‘No pain, no gain’ mindset causes student-athletes’ mental health to suffer
May 14, 2020
Sara Wagenknecht dreamed of being a college athlete since she was 10 years old, but when she achieved those dreams, she learned that the pressure took a toll.
When she graduated from Fort Zumwalt West High School near St. Charles, Missouri, she was sure Lindenwood was where she wanted to go. But although she was accepted on Lindenwood’s volleyball team, she was not granted a scholarship.
Freshman year, Wagenknecht played only 10 out of 30 matches and feared she wasn’t good enough.
The following year, she was a defense specialist – a player not assigned a specific position – and played in almost every game. However, Wagenknecht still didn’t have a scholarship, so she decided she needed to put in more work to be noticed by her coaches and earn her place on the team.
“[I was] putting in gym reps, talking to coaches and ensuring that the work I was putting in was getting carried over to the next season,” Wagenknecht said. “I knew I was the best defense specialist on the court, and I just needed to trust myself.”
At the end of her sophomore year, the coaches told her she had earned a scholarship for the following season. Wagenknecht said that was a “big confidence boost,” but halfway through her junior year, she started struggling with the pressure to be perfect. Before she had a scholarship, it felt like she had nothing to lose. Now, Wagenknecht felt like she couldn’t make mistakes or she would risk losing not only her starting position but her scholarship too.
“You realize you are worth more than you thought you were, but now you have to prove that,” Wagenknecht said.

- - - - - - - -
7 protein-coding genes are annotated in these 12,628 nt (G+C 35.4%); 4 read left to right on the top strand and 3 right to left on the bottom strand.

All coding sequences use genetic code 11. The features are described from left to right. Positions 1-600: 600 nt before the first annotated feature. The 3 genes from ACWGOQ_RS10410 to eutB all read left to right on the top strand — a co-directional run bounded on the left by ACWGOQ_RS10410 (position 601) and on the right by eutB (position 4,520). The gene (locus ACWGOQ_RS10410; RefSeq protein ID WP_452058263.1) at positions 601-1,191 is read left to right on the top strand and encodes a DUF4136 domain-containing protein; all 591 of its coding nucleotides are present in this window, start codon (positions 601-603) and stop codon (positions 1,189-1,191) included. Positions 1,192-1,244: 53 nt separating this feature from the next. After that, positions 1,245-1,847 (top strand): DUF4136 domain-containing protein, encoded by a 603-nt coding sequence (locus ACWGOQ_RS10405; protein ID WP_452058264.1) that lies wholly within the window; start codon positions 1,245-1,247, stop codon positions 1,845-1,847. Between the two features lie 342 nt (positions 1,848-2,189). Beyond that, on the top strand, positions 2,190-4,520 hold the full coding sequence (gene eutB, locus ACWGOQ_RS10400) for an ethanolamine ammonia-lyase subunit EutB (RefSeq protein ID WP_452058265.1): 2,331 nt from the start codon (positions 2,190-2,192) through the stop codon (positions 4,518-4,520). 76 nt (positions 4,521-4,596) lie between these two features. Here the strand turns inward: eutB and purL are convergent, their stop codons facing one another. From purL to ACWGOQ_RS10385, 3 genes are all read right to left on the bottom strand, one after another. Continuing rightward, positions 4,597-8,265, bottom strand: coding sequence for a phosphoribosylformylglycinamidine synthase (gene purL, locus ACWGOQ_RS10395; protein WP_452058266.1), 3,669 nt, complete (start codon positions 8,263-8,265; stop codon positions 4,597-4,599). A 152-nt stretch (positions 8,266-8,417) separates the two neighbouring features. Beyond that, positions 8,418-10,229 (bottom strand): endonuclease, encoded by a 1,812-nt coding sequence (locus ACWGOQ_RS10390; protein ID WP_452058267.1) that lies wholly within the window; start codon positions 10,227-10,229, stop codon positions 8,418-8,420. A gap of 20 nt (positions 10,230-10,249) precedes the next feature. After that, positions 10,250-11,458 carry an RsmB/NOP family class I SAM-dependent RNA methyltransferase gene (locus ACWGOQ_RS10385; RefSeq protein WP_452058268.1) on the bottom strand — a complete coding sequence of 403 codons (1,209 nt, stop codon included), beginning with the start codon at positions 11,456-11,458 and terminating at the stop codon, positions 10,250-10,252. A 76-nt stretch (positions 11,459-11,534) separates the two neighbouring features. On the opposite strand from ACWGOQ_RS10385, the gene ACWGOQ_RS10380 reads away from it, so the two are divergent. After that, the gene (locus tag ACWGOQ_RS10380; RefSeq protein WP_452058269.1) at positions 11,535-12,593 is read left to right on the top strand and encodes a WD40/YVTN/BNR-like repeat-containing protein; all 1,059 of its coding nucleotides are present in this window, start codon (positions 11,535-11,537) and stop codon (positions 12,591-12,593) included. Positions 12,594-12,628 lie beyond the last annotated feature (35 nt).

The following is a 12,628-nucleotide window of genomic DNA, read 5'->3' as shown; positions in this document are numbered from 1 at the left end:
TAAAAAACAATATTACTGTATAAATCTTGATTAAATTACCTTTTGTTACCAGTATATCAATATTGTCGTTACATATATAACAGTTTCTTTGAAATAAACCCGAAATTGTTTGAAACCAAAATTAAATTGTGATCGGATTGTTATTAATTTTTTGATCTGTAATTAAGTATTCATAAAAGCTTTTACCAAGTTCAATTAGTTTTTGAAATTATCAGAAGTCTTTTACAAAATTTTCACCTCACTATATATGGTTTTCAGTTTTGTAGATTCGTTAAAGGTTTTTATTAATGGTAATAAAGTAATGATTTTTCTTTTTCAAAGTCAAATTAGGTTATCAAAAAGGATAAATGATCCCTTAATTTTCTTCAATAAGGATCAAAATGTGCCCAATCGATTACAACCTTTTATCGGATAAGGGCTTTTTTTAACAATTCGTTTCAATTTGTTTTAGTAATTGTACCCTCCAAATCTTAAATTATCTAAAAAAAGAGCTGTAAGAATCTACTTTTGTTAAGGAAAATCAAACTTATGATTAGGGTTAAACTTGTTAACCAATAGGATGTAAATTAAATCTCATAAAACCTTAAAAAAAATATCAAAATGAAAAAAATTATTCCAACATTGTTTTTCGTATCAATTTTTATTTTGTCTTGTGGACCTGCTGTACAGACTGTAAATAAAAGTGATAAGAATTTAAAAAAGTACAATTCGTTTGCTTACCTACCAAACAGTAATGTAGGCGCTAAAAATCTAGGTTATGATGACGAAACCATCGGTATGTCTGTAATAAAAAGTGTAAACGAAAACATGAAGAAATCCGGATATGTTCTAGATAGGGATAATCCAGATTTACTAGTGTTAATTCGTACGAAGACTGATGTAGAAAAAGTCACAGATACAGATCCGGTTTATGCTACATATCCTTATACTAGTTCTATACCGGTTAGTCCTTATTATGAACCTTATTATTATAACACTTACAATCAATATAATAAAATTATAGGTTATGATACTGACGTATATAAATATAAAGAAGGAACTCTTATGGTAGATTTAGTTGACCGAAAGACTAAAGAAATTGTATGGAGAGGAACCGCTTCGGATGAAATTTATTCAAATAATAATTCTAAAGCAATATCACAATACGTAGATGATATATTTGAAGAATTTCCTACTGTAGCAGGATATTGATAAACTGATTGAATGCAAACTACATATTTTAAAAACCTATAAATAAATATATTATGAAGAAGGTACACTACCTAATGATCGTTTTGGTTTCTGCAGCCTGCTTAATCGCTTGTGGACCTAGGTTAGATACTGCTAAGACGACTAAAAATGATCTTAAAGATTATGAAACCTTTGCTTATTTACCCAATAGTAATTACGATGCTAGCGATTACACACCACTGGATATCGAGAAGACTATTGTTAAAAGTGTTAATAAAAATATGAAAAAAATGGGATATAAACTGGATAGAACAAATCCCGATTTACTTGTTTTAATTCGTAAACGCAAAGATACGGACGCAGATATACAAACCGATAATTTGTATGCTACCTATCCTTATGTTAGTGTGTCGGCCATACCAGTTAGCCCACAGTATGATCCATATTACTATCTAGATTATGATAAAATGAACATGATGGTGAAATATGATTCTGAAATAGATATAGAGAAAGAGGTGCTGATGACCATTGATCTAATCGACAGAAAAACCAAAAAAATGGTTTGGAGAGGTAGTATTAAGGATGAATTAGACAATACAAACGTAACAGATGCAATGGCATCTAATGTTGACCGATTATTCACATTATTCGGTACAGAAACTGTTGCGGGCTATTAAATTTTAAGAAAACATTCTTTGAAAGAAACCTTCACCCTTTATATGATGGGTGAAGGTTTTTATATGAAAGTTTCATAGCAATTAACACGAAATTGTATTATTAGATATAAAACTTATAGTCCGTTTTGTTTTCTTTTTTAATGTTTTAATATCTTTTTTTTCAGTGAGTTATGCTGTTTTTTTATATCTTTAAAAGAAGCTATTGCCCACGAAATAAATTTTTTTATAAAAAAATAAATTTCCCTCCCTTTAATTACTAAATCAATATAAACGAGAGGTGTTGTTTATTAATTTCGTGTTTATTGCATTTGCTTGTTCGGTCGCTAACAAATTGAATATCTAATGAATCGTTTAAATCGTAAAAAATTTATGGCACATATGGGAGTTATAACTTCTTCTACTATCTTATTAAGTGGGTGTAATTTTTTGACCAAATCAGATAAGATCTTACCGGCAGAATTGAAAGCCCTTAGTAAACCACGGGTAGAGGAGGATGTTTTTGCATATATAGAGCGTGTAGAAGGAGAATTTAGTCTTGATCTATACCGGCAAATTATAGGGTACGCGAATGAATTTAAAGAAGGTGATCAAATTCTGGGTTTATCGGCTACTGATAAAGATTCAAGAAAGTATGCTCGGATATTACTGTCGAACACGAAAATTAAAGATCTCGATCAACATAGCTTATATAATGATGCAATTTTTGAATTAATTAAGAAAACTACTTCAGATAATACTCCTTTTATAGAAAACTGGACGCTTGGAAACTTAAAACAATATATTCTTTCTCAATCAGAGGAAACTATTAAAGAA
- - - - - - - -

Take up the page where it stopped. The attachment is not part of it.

As part of the starting line-up and libero of the team, Wagenknecht started to constantly focus on the things she could do wrong that “would cost points to my team.” She felt the need to be perfect at all times to ensure her position on the court.
Before one match, Wagenknecht’s coaches told her she would play as a right-back instead of a libero for the game.
“I was overthinking and not making the digs I needed to,” Wagenknecht said.
Wagenknecht eventually sought help from Lindenwood’s only student-athlete counselor, Becky Taylor. After working with Taylor and learning different grounding and breathing techniques, along with having better communication with her coaches, Wagenknecht was able to finish out her senior year as the libero and with much less pressure on herself.
However, before she could get help, Wagenknecht said she was put on a waiting list for two to three weeks. Other athletes, she said, had to wait longer.
Lindenwood has 27 sports competing in the NCAA, 24 of which are competing at the Division II level and three for Division I.
Since Lindenwood went fully online because of the pandemic, Taylor said she has been providing counseling services online to follow up with athletes who were receiving counseling in person.
“While there is not currently a waiting list, it is not uncommon for university counseling services to have a waiting list,” Taylor said. “In the event of a waiting list, students experiencing a crisis are seen immediately.”
Although Taylor is the only counselor exclusively for student-athletes, other counselors can help in the meantime.
Taylor said that some of the most frequent concerns are related to anxiety and depression. In counseling, Taylor said she teaches ways to manage stress and relationships.
The invisible threat
From early mornings at the gym to late study nights in the library, student-athletes silently carry the pressure of proving their worth everywhere they go.